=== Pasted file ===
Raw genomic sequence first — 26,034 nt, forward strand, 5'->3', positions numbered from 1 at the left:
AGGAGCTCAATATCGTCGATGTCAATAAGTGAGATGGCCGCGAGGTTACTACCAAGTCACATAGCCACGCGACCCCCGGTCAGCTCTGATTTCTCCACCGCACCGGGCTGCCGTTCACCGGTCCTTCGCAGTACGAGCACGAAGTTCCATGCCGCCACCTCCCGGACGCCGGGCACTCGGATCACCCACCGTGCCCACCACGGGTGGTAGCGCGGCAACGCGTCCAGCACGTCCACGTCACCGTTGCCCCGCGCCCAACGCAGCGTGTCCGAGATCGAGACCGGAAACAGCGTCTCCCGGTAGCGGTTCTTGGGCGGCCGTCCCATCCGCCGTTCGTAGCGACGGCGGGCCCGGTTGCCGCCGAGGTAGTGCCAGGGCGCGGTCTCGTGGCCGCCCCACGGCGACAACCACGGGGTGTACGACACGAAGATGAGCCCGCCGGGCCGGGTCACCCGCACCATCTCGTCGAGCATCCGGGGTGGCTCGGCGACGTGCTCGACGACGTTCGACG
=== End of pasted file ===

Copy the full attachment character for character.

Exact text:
Raw genomic sequence first — 26,034 nt, forward strand, 5'->3', positions numbered from 1 at the left:
AGGAGCTCAATATCGTCGATGTCAATAAGTGAGATGGCCGCGAGGTTACTACCAAGTCACATAGCCACGCGACCCCCGGTCAGCTCTGATTTCTCCACCGCACCGGGCTGCCGTTCACCGGTCCTTCGCAGTACGAGCACGAAGTTCCATGCCGCCACCTCCCGGACGCCGGGCACTCGGATCACCCACCGTGCCCACCACGGGTGGTAGCGCGGCAACGCGTCCAGCACGTCCACGTCACCGTTGCCCCGCGCCCAACGCAGCGTGTCCGAGATCGAGACCGGAAACAGCGTCTCCCGGTAGCGGTTCTTGGGCGGCCGTCCCATCCGCCGTTCGTAGCGACGGCGGGCCCGGTTGCCGCCGAGGTAGTGCCAGGGCGCGGTCTCGTGGCCGCCCCACGGCGACAACCACGGGGTGTACGACACGAAGATGAGCCCGCCGGGCCGGGTCACCCGCACCATCTCGTCGAGCATCCGGGGTGGCTCGGCGACGTGCTCGACGACGTTCGACG